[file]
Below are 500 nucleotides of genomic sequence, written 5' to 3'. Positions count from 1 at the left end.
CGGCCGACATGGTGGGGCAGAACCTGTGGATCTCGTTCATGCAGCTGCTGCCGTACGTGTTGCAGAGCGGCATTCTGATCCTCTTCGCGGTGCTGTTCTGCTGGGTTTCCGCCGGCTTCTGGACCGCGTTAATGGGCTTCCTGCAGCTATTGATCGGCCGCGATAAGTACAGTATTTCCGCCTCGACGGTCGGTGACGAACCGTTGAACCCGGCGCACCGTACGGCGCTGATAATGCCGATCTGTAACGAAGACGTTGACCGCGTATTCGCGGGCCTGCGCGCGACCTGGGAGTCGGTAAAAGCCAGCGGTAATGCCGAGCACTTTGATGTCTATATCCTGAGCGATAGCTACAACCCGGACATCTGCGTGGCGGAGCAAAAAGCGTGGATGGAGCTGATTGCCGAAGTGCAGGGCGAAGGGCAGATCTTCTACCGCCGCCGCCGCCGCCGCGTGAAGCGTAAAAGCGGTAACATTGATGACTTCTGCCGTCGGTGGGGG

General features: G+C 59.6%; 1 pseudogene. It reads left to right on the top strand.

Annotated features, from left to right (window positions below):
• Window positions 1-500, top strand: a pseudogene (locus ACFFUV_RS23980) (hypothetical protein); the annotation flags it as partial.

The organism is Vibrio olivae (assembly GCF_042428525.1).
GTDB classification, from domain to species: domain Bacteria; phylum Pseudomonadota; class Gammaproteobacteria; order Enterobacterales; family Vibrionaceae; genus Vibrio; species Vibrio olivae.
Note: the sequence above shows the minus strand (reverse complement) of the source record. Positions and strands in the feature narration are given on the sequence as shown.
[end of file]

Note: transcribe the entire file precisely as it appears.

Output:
Below are 500 nucleotides of genomic sequence, written 5' to 3'. Positions count from 1 at the left end.
CGGCCGACATGGTGGGGCAGAACCTGTGGATCTCGTTCATGCAGCTGCTGCCGTACGTGTTGCAGAGCGGCATTCTGATCCTCTTCGCGGTGCTGTTCTGCTGGGTTTCCGCCGGCTTCTGGACCGCGTTAATGGGCTTCCTGCAGCTATTGATCGGCCGCGATAAGTACAGTATTTCCGCCTCGACGGTCGGTGACGAACCGTTGAACCCGGCGCACCGTACGGCGCTGATAATGCCGATCTGTAACGAAGACGTTGACCGCGTATTCGCGGGCCTGCGCGCGACCTGGGAGTCGGTAAAAGCCAGCGGTAATGCCGAGCACTTTGATGTCTATATCCTGAGCGATAGCTACAACCCGGACATCTGCGTGGCGGAGCAAAAAGCGTGGATGGAGCTGATTGCCGAAGTGCAGGGCGAAGGGCAGATCTTCTACCGCCGCCGCCGCCGCCGCGTGAAGCGTAAAAGCGGTAACATTGATGACTTCTGCCGTCGGTGGGGG

General features: G+C 59.6%; 1 pseudogene. It reads left to right on the top strand.

Annotated features, from left to right (window positions below):
• Window positions 1-500, top strand: a pseudogene (locus ACFFUV_RS23980) (hypothetical protein); the annotation flags it as partial.

The organism is Vibrio olivae (assembly GCF_042428525.1).
GTDB classification, from domain to species: domain Bacteria; phylum Pseudomonadota; class Gammaproteobacteria; order Enterobacterales; family Vibrionaceae; genus Vibrio; species Vibrio olivae.
Note: the sequence above shows the minus strand (reverse complement) of the source record. Positions and strands in the feature narration are given on the sequence as shown.